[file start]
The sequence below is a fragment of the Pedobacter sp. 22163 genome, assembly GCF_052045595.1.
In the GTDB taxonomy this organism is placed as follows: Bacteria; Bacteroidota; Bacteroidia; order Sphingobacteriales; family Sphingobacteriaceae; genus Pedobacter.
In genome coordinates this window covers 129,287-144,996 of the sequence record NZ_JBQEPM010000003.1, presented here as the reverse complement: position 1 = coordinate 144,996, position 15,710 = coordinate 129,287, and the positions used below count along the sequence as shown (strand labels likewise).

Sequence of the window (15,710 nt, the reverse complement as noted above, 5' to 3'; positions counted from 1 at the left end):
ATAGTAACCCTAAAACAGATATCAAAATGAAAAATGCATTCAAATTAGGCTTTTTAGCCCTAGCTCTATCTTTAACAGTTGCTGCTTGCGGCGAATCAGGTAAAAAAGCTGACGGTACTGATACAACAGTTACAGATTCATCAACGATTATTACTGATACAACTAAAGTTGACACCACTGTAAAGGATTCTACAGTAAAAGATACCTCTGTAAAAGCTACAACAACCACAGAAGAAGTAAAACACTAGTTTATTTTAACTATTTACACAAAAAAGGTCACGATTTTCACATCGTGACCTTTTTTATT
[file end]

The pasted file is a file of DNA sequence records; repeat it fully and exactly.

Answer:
The sequence below is a fragment of the Pedobacter sp. 22163 genome, assembly GCF_052045595.1.
In the GTDB taxonomy this organism is placed as follows: Bacteria; Bacteroidota; Bacteroidia; order Sphingobacteriales; family Sphingobacteriaceae; genus Pedobacter.
In genome coordinates this window covers 129,287-144,996 of the sequence record NZ_JBQEPM010000003.1, presented here as the reverse complement: position 1 = coordinate 144,996, position 15,710 = coordinate 129,287, and the positions used below count along the sequence as shown (strand labels likewise).

Sequence of the window (15,710 nt, the reverse complement as noted above, 5' to 3'; positions counted from 1 at the left end):
ATAGTAACCCTAAAACAGATATCAAAATGAAAAATGCATTCAAATTAGGCTTTTTAGCCCTAGCTCTATCTTTAACAGTTGCTGCTTGCGGCGAATCAGGTAAAAAAGCTGACGGTACTGATACAACAGTTACAGATTCATCAACGATTATTACTGATACAACTAAAGTTGACACCACTGTAAAGGATTCTACAGTAAAAGATACCTCTGTAAAAGCTACAACAACCACAGAAGAAGTAAAACACTAGTTTATTTTAACTATTTACACAAAAAAGGTCACGATTTTCACATCGTGACCTTTTTTATT